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4314 posts

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  # 2252129 5-Jun-2019 15:06
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Oh for goodness sake.


Which is why all the most successful nations in the world are in the spectrum of social(ist) democracies?


I don't include China in either category - most successful or socialist.


There's massive wealth inequality and inequality of opportunity. 



Any successful 'socialist' democracy is likely to be primarily capitalist with strong personal ownership laws, and a safety net for disadvantaged people.    


This type of government is based primarily on capitalist principles, certainly not socialist.  


As you say, it is a spectrum.   The more a government turns towards the socialist side of the spectrum, the worse outcome for the citizens of that country. 

Fat bottom Trump
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  # 2252151 5-Jun-2019 15:48
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It depends on what you consider the socialist side of the spectrum to be. Plenty of European countries that some would consider to have socialist tendencies yet are amongst the most prosperous in the world.



I reject your reality and substitute my own. - Adam Savage


8461 posts

Uber Geek

  # 2252275 5-Jun-2019 18:24
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Marxism doesn't preclude private ownership of property, nor does it expect that everyone is paid the same.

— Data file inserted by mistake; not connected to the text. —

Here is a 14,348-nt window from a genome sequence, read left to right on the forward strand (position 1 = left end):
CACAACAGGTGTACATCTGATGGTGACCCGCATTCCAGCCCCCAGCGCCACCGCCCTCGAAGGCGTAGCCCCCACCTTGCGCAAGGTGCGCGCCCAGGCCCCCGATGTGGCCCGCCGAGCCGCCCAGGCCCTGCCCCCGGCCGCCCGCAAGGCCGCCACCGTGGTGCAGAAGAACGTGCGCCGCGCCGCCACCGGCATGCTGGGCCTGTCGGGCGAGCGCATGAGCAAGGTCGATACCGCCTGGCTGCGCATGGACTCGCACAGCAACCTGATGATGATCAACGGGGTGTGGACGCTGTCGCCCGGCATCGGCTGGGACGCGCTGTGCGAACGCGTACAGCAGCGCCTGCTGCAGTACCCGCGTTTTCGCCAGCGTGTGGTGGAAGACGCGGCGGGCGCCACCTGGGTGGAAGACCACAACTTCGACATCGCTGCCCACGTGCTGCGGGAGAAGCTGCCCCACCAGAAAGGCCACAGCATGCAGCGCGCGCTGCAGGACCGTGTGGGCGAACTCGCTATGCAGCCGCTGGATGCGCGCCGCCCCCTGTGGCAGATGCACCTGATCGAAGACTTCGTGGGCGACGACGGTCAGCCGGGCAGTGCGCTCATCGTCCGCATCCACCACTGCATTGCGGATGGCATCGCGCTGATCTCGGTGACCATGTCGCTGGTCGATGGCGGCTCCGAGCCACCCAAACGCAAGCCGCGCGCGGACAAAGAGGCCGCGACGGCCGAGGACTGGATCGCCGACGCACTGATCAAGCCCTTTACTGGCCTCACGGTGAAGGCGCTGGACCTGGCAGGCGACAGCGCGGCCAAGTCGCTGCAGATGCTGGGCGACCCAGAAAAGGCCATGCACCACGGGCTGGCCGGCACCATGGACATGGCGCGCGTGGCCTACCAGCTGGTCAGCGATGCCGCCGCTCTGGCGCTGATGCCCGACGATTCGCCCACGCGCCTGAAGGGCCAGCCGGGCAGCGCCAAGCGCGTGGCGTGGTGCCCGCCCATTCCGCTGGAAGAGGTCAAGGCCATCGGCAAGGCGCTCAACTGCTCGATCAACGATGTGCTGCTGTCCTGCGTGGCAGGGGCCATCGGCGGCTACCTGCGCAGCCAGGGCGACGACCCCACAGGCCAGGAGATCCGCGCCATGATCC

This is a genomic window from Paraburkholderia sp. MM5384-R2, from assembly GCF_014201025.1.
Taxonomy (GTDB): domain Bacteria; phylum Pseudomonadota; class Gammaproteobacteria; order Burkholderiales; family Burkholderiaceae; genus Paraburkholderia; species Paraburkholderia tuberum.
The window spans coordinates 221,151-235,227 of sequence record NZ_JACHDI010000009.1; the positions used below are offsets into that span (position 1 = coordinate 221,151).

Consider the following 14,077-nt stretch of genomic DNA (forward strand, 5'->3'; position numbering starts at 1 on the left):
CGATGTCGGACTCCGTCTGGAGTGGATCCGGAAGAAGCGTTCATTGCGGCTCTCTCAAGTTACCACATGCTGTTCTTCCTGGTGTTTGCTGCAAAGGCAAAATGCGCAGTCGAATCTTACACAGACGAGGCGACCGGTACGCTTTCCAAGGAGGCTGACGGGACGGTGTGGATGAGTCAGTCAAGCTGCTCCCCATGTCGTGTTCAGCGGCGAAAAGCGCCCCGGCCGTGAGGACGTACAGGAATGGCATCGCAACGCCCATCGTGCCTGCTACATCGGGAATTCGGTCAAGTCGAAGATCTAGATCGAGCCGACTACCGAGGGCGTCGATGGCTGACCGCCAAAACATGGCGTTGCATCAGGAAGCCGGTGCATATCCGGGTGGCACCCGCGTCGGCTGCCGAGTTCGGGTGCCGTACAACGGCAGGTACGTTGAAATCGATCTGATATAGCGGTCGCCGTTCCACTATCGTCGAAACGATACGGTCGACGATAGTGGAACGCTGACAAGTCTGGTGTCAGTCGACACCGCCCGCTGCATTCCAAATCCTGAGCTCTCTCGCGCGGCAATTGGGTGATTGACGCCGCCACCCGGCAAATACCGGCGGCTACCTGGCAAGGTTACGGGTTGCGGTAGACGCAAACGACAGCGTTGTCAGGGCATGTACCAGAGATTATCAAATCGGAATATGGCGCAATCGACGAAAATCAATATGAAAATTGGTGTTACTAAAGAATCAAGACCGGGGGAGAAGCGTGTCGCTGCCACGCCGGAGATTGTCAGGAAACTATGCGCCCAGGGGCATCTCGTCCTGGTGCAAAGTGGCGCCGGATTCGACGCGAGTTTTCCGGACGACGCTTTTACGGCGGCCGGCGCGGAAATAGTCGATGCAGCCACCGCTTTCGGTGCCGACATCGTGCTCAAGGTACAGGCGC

It does support that ownership of the means of production should be with the state. If you want a stark example of why that's a bad idea, then consider a small bakery. An example of why it's a good idea, the shambles of the American healthcare model.

So back to China and Tank Man - what was going on there...

China was already liberalising laws around private ownership of business and property. Not however press freedom and basic human rights/freedoms. But the demonstrations weren't solely about that lack of freedom and democracy. They were just as much protest against cronyism, nepotism, corruption in the single party state. They're interlinked, and I believe less about communism vs capitalism than about how corruption undermines "fairness" - be that capitalist meritocracy or socialist egalitarian idealism, corruption kills both.

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